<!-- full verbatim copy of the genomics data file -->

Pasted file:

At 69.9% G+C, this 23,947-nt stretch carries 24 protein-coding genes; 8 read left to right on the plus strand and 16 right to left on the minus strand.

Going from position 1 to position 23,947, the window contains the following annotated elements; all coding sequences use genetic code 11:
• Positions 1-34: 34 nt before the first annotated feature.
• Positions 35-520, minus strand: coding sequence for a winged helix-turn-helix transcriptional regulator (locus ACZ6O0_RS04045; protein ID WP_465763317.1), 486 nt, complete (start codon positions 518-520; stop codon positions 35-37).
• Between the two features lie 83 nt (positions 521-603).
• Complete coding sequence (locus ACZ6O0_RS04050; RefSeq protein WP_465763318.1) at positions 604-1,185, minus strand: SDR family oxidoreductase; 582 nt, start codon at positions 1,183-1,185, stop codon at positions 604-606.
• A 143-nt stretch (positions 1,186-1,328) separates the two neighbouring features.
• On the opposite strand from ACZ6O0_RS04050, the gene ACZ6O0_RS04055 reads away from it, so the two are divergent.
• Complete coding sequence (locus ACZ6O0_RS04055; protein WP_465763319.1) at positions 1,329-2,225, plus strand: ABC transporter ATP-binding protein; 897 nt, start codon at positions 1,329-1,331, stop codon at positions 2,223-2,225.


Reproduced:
At 69.9% G+C, this 23,947-nt stretch carries 24 protein-coding genes; 8 read left to right on the plus strand and 16 right to left on the minus strand.

Going from position 1 to position 23,947, the window contains the following annotated elements; all coding sequences use genetic code 11:
• Positions 1-34: 34 nt before the first annotated feature.
• Positions 35-520, minus strand: coding sequence for a winged helix-turn-helix transcriptional regulator (locus ACZ6O0_RS04045; protein ID WP_465763317.1), 486 nt, complete (start codon positions 518-520; stop codon positions 35-37).
• Between the two features lie 83 nt (positions 521-603).
• Complete coding sequence (locus ACZ6O0_RS04050; RefSeq protein WP_465763318.1) at positions 604-1,185, minus strand: SDR family oxidoreductase; 582 nt, start codon at positions 1,183-1,185, stop codon at positions 604-606.
• A 143-nt stretch (positions 1,186-1,328) separates the two neighbouring features.
• On the opposite strand from ACZ6O0_RS04050, the gene ACZ6O0_RS04055 reads away from it, so the two are divergent.
• Complete coding sequence (locus ACZ6O0_RS04055; protein WP_465763319.1) at positions 1,329-2,225, plus strand: ABC transporter ATP-binding protein; 897 nt, start codon at positions 1,329-1,331, stop codon at positions 2,223-2,225.